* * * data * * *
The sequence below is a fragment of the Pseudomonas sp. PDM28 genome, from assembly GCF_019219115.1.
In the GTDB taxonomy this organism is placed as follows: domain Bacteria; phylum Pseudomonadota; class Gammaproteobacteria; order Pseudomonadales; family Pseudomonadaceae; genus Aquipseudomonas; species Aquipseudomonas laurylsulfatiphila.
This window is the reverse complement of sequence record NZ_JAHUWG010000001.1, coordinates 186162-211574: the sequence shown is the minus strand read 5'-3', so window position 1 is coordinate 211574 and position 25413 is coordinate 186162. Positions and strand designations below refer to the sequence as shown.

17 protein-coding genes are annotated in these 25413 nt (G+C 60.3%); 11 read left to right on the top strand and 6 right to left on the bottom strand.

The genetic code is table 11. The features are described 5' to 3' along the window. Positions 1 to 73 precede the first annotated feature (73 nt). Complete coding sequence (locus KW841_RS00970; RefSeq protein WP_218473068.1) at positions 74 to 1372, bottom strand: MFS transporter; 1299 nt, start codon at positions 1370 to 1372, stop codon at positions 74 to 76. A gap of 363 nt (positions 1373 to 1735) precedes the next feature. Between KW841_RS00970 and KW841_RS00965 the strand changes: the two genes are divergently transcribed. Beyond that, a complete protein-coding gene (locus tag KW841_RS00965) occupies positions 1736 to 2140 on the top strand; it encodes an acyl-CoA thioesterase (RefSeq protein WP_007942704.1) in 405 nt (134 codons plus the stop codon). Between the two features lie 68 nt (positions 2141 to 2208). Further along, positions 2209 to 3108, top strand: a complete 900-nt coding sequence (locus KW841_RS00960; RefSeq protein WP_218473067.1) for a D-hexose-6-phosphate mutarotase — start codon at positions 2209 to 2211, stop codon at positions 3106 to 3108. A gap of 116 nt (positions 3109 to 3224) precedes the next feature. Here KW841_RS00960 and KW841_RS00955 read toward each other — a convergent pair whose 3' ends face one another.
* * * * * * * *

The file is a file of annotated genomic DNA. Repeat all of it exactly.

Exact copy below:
The sequence below is a fragment of the Pseudomonas sp. PDM28 genome, from assembly GCF_019219115.1.
In the GTDB taxonomy this organism is placed as follows: domain Bacteria; phylum Pseudomonadota; class Gammaproteobacteria; order Pseudomonadales; family Pseudomonadaceae; genus Aquipseudomonas; species Aquipseudomonas laurylsulfatiphila.
This window is the reverse complement of sequence record NZ_JAHUWG010000001.1, coordinates 186162-211574: the sequence shown is the minus strand read 5'-3', so window position 1 is coordinate 211574 and position 25413 is coordinate 186162. Positions and strand designations below refer to the sequence as shown.

17 protein-coding genes are annotated in these 25413 nt (G+C 60.3%); 11 read left to right on the top strand and 6 right to left on the bottom strand.

The genetic code is table 11. The features are described 5' to 3' along the window. Positions 1 to 73 precede the first annotated feature (73 nt). Complete coding sequence (locus KW841_RS00970; RefSeq protein WP_218473068.1) at positions 74 to 1372, bottom strand: MFS transporter; 1299 nt, start codon at positions 1370 to 1372, stop codon at positions 74 to 76. A gap of 363 nt (positions 1373 to 1735) precedes the next feature. Between KW841_RS00970 and KW841_RS00965 the strand changes: the two genes are divergently transcribed. Beyond that, a complete protein-coding gene (locus tag KW841_RS00965) occupies positions 1736 to 2140 on the top strand; it encodes an acyl-CoA thioesterase (RefSeq protein WP_007942704.1) in 405 nt (134 codons plus the stop codon). Between the two features lie 68 nt (positions 2141 to 2208). Further along, positions 2209 to 3108, top strand: a complete 900-nt coding sequence (locus KW841_RS00960; RefSeq protein WP_218473067.1) for a D-hexose-6-phosphate mutarotase — start codon at positions 2209 to 2211, stop codon at positions 3106 to 3108. A gap of 116 nt (positions 3109 to 3224) precedes the next feature. Here KW841_RS00960 and KW841_RS00955 read toward each other — a convergent pair whose 3' ends face one another.